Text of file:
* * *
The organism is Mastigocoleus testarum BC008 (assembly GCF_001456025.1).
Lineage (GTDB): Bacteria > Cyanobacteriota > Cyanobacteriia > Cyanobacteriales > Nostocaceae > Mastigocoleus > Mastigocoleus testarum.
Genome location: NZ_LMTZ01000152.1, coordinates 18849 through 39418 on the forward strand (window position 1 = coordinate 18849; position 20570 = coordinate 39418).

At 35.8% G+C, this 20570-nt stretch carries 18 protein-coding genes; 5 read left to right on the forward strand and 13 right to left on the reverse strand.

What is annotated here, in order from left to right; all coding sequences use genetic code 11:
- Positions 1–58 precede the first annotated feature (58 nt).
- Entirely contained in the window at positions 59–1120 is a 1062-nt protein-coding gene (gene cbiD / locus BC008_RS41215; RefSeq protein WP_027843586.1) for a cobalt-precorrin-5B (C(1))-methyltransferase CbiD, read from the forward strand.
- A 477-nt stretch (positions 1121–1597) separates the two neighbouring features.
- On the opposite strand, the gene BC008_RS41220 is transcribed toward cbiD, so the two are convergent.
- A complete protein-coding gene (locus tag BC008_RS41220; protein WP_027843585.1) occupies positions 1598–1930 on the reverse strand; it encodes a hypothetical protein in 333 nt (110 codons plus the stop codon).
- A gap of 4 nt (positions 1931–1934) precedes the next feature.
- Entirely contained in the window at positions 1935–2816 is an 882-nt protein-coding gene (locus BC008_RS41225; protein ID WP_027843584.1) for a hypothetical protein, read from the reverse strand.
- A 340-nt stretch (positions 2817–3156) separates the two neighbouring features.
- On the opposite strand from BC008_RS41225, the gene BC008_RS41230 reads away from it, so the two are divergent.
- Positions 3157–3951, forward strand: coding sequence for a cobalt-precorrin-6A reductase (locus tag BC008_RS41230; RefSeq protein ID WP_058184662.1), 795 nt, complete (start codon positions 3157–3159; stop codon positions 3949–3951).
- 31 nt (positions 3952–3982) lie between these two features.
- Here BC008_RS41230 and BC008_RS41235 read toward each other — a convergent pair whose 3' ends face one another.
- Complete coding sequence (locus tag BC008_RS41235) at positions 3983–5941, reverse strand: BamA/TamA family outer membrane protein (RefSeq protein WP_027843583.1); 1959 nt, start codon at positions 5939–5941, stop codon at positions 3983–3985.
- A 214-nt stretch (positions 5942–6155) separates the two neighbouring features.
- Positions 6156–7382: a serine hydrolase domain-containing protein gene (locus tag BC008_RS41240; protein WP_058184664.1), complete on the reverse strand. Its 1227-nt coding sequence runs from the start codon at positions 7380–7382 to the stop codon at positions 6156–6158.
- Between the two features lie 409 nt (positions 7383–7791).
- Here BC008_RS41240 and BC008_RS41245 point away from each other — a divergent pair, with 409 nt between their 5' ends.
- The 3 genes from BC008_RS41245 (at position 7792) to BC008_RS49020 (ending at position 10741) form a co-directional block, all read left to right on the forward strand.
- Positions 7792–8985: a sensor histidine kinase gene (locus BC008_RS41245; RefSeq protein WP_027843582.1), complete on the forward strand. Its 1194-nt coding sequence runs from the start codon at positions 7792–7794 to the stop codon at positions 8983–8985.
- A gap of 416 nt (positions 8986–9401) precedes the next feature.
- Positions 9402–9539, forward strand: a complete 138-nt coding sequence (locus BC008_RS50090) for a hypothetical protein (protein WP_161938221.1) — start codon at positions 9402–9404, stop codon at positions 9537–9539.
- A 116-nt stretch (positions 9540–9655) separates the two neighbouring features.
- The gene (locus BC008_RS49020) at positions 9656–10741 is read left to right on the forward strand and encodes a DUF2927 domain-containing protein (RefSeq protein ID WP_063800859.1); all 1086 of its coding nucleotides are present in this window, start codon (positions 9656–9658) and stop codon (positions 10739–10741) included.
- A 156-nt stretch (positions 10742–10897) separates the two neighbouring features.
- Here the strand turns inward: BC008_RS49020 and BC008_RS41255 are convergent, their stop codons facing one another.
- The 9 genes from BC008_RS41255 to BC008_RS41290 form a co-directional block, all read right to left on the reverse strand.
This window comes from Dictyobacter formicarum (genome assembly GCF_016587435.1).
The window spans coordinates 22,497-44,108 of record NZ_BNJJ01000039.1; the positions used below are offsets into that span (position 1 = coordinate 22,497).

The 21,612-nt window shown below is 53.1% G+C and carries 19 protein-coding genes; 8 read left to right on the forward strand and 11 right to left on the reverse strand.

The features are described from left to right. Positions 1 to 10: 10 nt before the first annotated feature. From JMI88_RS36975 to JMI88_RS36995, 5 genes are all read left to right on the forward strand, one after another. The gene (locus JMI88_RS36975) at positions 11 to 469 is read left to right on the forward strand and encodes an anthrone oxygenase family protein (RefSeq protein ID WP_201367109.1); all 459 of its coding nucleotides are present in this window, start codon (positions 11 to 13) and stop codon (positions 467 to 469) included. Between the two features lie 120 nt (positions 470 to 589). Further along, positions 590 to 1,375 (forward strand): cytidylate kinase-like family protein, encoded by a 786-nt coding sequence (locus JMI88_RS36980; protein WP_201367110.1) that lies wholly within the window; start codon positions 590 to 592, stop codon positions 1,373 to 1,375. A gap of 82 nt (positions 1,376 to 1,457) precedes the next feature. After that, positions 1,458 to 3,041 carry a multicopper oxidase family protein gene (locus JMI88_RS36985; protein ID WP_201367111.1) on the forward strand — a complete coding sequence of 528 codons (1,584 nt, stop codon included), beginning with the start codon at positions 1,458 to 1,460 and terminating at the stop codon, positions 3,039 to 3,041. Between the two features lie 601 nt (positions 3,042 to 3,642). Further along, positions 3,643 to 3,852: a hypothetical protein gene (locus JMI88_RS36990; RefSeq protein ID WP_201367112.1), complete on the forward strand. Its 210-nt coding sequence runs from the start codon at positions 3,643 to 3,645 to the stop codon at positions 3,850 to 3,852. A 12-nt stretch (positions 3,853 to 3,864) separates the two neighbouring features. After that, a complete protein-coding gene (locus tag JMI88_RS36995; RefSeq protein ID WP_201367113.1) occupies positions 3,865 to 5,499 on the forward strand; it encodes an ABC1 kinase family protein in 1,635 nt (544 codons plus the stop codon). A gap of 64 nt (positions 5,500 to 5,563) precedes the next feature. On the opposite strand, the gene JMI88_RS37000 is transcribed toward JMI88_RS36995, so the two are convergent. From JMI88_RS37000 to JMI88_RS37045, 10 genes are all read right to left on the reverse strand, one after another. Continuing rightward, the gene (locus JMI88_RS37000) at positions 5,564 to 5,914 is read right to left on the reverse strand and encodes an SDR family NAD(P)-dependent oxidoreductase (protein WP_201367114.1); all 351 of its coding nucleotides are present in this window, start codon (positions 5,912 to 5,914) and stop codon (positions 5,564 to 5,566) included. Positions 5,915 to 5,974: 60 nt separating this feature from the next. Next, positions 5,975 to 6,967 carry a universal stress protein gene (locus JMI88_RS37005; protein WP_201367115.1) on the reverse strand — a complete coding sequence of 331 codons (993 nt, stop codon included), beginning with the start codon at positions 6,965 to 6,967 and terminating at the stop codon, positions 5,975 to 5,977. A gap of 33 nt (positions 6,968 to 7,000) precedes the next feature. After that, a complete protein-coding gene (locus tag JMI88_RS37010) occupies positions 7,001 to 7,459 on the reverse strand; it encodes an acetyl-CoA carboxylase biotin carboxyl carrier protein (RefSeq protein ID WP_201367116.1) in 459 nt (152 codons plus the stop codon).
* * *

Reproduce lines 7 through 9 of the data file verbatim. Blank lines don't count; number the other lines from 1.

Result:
- Entirely contained in the window at positions 59–1120 is a 1062-nt protein-coding gene (gene cbiD / locus BC008_RS41215; RefSeq protein WP_027843586.1) for a cobalt-precorrin-5B (C(1))-methyltransferase CbiD, read from the forward strand.
- A 477-nt stretch (positions 1121–1597) separates the two neighbouring features.
- On the opposite strand, the gene BC008_RS41220 is transcribed toward cbiD, so the two are convergent.